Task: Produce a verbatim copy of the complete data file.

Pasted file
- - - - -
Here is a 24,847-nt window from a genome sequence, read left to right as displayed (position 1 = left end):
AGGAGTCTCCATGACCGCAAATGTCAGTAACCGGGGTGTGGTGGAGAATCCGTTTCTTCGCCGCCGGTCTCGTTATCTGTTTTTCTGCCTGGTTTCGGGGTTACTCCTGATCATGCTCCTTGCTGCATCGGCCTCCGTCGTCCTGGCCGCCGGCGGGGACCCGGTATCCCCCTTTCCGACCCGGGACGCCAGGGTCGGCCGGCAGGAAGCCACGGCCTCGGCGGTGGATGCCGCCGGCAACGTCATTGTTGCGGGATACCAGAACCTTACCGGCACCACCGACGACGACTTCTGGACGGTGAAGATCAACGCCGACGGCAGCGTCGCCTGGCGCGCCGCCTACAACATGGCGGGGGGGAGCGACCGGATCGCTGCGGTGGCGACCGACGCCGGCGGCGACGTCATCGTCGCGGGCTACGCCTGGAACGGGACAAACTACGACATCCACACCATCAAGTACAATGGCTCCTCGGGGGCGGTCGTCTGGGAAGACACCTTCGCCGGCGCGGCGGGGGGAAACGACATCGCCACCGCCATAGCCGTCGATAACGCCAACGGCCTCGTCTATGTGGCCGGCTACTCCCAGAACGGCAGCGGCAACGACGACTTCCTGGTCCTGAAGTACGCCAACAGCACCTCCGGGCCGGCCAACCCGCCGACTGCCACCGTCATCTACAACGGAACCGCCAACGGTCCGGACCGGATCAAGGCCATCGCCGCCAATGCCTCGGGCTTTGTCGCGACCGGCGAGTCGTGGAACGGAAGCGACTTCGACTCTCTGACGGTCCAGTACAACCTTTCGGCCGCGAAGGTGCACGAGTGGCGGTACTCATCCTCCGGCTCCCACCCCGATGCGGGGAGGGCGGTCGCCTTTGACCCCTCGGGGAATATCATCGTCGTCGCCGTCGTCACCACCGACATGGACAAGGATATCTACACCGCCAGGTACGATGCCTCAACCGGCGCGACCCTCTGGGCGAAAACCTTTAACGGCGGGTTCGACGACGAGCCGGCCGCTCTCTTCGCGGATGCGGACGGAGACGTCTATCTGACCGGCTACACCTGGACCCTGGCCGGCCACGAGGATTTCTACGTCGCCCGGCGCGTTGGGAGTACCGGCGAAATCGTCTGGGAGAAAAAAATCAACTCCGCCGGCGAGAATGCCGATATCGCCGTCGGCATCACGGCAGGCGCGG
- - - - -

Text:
Here is a 24,847-nt window from a genome sequence, read left to right as displayed (position 1 = left end):
AGGAGTCTCCATGACCGCAAATGTCAGTAACCGGGGTGTGGTGGAGAATCCGTTTCTTCGCCGCCGGTCTCGTTATCTGTTTTTCTGCCTGGTTTCGGGGTTACTCCTGATCATGCTCCTTGCTGCATCGGCCTCCGTCGTCCTGGCCGCCGGCGGGGACCCGGTATCCCCCTTTCCGACCCGGGACGCCAGGGTCGGCCGGCAGGAAGCCACGGCCTCGGCGGTGGATGCCGCCGGCAACGTCATTGTTGCGGGATACCAGAACCTTACCGGCACCACCGACGACGACTTCTGGACGGTGAAGATCAACGCCGACGGCAGCGTCGCCTGGCGCGCCGCCTACAACATGGCGGGGGGGAGCGACCGGATCGCTGCGGTGGCGACCGACGCCGGCGGCGACGTCATCGTCGCGGGCTACGCCTGGAACGGGACAAACTACGACATCCACACCATCAAGTACAATGGCTCCTCGGGGGCGGTCGTCTGGGAAGACACCTTCGCCGGCGCGGCGGGGGGAAACGACATCGCCACCGCCATAGCCGTCGATAACGCCAACGGCCTCGTCTATGTGGCCGGCTACTCCCAGAACGGCAGCGGCAACGACGACTTCCTGGTCCTGAAGTACGCCAACAGCACCTCCGGGCCGGCCAACCCGCCGACTGCCACCGTCATCTACAACGGAACCGCCAACGGTCCGGACCGGATCAAGGCCATCGCCGCCAATGCCTCGGGCTTTGTCGCGACCGGCGAGTCGTGGAACGGAAGCGACTTCGACTCTCTGACGGTCCAGTACAACCTTTCGGCCGCGAAGGTGCACGAGTGGCGGTACTCATCCTCCGGCTCCCACCCCGATGCGGGGAGGGCGGTCGCCTTTGACCCCTCGGGGAATATCATCGTCGTCGCCGTCGTCACCACCGACATGGACAAGGATATCTACACCGCCAGGTACGATGCCTCAACCGGCGCGACCCTCTGGGCGAAAACCTTTAACGGCGGGTTCGACGACGAGCCGGCCGCTCTCTTCGCGGATGCGGACGGAGACGTCTATCTGACCGGCTACACCTGGACCCTGGCCGGCCACGAGGATTTCTACGTCGCCCGGCGCGTTGGGAGTACCGGCGAAATCGTCTGGGAGAAAAAAATCAACTCCGCCGGCGAGAATGCCGATATCGCCGTCGGCATCACGGCAGGCGCGG